“It started when I was five, six, seven years old, and I would spend school holidays and Saturdays here with my dad,” says Lodge. “There was so much activity. Each occasion seemed larger than life. Then during the summers all through high school and college, I worked maintenance, mowed property, and painted buildings. I operated saws, loaded trucks, managed inventory. What I knew was an inch thick and a mile wide. This has been in my blood for a long time. It’s what I always knew I wanted to do with my life.”

After playing golf and earning his degree in business administration in 2008 at St. Edward’s University, the plan was in place that J.W. would eventually assume the baton and leadership within Lodge Lumber. He began to sharpen his skills. As his performance, prominence, and stature grew steadily, so did his extensive knowledge of the company and interaction with the management team. Astute and ambitious without the sterile insistence of being the boss, Lodge proved to be a formidable addition. He demonstrated mounting conviction over the years and the same discipline, earnestness, and attention to detail that he gathered at his father’s knee. For the most part, the two are a virtual mind meld with only subtle differing proclivities and strengths. To this day they work in adjacent offices, frequently calling out to each other for counsel.

“What drew me to this industry is the dynamic base of clients, and that’s what still excites me,” says Lodge, fully animated by the unpredictable nature of the enterprise. “We do physical work. Vendors are shipping and delivering here every day. Our trucks transport refined inventory. Oil field equipment is headed outside the country. It’s robust movement that is an integral part of the supply chain. No day is the same.”

Lodge is blessed with not only his father’s passion and professional acumen but also his mother’s generous spirit. Janet Lodge was a tireless volunteer for decades for a myriad of causes associated with St. Thomas, St. Michael Catholic Church, The Regis School of the Sacred Heart, and as a member of the Charity Guild of Catholic Women before passing away with cancer in 2016.

“My mother instilled in me that you always give back, especially to those who helped get you where you are,” says Lodge. “She was involved in so many important ways but often behind the scenes. She was part of Habitat for Humanity to rebuild homes in New Orleans after Hurricane Katrina. Her example was selflessness and strength.”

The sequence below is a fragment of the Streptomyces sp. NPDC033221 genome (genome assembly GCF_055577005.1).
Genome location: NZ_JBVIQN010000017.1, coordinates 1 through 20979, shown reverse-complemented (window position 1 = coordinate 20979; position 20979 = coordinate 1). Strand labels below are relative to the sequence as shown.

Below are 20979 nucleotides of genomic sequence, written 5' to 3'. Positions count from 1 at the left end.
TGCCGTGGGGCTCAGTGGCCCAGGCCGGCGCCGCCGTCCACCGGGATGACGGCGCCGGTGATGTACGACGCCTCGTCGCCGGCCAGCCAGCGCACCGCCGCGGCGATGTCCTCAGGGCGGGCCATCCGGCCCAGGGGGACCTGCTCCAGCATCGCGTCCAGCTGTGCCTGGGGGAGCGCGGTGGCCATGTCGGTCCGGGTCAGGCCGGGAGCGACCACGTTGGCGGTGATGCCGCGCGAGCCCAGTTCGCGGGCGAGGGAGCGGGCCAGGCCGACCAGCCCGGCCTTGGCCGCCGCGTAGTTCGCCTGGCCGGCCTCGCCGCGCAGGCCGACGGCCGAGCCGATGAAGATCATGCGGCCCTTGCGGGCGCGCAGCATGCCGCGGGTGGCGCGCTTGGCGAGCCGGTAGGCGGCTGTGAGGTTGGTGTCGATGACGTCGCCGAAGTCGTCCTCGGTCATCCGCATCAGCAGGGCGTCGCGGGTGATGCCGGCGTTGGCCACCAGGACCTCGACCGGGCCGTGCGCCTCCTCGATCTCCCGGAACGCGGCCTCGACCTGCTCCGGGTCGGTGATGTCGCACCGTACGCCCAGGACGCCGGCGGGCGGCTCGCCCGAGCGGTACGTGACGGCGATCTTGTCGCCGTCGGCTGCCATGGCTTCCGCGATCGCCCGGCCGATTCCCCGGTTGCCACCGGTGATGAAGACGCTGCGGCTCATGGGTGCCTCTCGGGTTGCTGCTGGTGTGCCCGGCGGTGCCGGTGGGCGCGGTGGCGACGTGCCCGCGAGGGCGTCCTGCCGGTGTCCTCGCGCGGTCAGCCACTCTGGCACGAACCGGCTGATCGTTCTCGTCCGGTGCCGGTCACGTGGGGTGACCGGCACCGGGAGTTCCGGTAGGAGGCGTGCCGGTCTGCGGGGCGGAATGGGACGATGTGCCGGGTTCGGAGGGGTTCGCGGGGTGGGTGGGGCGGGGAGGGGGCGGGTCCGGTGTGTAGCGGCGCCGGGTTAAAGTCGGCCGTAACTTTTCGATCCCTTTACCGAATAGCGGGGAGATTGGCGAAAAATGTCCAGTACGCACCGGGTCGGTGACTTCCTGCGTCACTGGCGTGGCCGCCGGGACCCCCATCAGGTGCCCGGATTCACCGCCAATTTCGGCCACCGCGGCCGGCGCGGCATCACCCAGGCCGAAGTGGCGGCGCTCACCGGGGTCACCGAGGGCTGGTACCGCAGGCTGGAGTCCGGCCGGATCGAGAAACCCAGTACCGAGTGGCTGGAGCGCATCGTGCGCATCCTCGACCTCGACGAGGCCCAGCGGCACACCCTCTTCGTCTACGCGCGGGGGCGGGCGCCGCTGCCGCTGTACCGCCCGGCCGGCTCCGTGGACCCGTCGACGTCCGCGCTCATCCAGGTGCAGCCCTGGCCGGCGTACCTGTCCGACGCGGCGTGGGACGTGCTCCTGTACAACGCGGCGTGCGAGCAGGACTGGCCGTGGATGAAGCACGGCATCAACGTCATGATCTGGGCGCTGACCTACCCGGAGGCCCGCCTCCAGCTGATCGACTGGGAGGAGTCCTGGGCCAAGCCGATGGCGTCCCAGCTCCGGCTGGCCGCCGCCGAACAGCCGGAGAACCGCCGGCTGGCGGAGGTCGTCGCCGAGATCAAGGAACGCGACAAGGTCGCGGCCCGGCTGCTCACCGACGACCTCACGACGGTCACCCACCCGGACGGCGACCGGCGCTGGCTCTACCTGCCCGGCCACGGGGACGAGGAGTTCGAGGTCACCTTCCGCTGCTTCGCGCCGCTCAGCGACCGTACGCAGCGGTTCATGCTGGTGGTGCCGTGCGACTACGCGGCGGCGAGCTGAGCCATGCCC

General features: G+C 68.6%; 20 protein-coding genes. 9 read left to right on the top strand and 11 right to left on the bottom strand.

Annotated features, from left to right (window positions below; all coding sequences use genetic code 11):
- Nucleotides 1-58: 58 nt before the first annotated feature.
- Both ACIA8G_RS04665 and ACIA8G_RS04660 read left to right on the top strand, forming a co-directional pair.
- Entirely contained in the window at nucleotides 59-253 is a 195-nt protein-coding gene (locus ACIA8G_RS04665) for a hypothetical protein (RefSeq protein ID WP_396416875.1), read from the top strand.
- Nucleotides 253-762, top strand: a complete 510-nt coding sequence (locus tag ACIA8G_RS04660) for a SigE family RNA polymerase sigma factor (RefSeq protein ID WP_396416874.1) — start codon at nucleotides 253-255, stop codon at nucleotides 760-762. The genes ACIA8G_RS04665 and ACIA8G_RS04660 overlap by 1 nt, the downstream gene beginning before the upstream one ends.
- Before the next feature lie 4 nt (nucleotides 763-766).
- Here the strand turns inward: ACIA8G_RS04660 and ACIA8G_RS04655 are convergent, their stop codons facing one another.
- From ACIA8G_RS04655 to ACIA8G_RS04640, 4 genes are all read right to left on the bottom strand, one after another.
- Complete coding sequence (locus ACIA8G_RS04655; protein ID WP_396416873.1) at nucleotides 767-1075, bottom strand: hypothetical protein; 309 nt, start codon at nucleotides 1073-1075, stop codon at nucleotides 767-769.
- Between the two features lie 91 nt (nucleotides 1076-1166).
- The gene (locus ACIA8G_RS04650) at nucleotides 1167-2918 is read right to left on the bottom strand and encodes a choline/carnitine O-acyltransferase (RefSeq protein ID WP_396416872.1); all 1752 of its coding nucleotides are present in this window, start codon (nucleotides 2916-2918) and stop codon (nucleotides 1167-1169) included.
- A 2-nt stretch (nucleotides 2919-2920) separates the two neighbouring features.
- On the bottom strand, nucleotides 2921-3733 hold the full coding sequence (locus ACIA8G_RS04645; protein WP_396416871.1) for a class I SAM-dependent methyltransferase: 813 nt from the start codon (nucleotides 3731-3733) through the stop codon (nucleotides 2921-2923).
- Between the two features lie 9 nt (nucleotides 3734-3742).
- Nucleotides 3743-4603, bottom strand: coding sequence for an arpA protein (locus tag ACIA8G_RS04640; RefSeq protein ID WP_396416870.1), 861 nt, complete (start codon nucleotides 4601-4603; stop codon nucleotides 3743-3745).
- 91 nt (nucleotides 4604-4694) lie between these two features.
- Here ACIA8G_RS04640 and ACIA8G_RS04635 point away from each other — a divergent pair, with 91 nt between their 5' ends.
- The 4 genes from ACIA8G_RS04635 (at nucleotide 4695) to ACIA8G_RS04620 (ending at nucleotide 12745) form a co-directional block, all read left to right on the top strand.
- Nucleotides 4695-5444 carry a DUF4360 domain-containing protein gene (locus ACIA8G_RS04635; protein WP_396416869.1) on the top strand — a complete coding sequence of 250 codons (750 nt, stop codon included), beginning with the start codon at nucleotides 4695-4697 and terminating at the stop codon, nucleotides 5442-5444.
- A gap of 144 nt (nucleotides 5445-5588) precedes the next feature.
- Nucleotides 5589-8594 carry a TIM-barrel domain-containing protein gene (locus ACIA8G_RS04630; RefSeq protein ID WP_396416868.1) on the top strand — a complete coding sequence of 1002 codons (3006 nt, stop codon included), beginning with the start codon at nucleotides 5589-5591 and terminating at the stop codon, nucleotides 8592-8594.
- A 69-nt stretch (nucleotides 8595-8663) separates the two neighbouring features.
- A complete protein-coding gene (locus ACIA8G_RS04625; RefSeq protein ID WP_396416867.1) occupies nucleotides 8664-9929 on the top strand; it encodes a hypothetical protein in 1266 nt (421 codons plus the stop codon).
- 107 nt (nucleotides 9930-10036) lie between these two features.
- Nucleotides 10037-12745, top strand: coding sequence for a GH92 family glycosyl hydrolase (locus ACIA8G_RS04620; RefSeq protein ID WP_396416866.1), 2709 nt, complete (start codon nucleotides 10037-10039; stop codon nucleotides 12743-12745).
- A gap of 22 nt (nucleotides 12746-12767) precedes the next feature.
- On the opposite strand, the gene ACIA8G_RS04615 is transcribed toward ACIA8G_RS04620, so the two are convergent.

Qualities that Lodge embraces as an engaged and devoted parent with his wife Alice. Their son Will represents the first legacy student at Regis.

“It’s years away but I see him attending St. Thomas,” says Lodge. “The school has played such an essential role in my formation. There’s a desire to keep that connection.”

Navigating within the lumber sector is a uniquely rugged, cyclical proposition. Pricing and supply are often volatile. In addition to creating innovative strategies and products to meet their requirements, Lodge Lumber is mindful that best practices and sustainability go hand-in-hand. Cognizant of the environment, they are stewards of natural resources and committed to green initiatives that minimize waste and pollution. The company also understands the power of philanthropy and actively supports a host of Houston-based charities and nonprofits, including Houston Methodist Hospital, Texas Children’s Hospital, the Navy Seal Foundation, the Houston Food Bank, and the Astros Golf Foundation.

Eventually, Lodge will lead without his father by his side. What he will continue to bring is exactly what Lodge Lumber’s anchoring ideology demands – fundamentals, resiliency, sound economics, and tactical enterprise-building. But there is more in play than a clear corporate vision, a North Star to guide all aspects of the evolving operational and management priorities. Lodge projects the promise to inspire loyalty and admiration among close associates. His is the gift to feel a connection beyond a paycheck.

“This company has an incredible foundation and we can continue to grow this business significantly,” says Lodge. “I’m not sure I understood that full potential five years ago. Regardless of our ongoing direction, we’ll never abandon our family roots, what our business, our family, our name represent. The culture was instilled by my grandfather – work hard and celebrate the blessings each and every day.”

Catholic. Basilian. Teaching Goodness, Discipline and Knowledge since 1900.